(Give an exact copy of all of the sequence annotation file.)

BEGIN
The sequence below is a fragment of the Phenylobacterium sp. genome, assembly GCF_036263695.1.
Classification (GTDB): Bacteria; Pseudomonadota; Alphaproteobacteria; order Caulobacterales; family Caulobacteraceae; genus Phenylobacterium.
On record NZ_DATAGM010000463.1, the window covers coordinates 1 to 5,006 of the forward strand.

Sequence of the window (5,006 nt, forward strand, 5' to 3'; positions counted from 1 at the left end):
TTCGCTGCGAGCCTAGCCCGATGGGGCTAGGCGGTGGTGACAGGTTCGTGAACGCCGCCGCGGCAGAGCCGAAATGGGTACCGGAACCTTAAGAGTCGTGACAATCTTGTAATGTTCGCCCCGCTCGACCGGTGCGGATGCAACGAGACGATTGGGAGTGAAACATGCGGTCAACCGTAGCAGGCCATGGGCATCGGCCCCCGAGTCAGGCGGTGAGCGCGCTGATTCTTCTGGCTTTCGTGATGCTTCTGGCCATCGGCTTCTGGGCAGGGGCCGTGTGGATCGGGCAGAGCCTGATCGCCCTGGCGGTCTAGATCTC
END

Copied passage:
The sequence below is a fragment of the Phenylobacterium sp. genome, assembly GCF_036263695.1.
Classification (GTDB): Bacteria; Pseudomonadota; Alphaproteobacteria; order Caulobacterales; family Caulobacteraceae; genus Phenylobacterium.
On record NZ_DATAGM010000463.1, the window covers coordinates 1 to 5,006 of the forward strand.

Sequence of the window (5,006 nt, forward strand, 5' to 3'; positions counted from 1 at the left end):
TTCGCTGCGAGCCTAGCCCGATGGGGCTAGGCGGTGGTGACAGGTTCGTGAACGCCGCCGCGGCAGAGCCGAAATGGGTACCGGAACCTTAAGAGTCGTGACAATCTTGTAATGTTCGCCCCGCTCGACCGGTGCGGATGCAACGAGACGATTGGGAGTGAAACATGCGGTCAACCGTAGCAGGCCATGGGCATCGGCCCCCGAGTCAGGCGGTGAGCGCGCTGATTCTTCTGGCTTTCGTGATGCTTCTGGCCATCGGCTTCTGGGCAGGGGCCGTGTGGATCGGGCAGAGCCTGATCGCCCTGGCGGTCTAGATCTC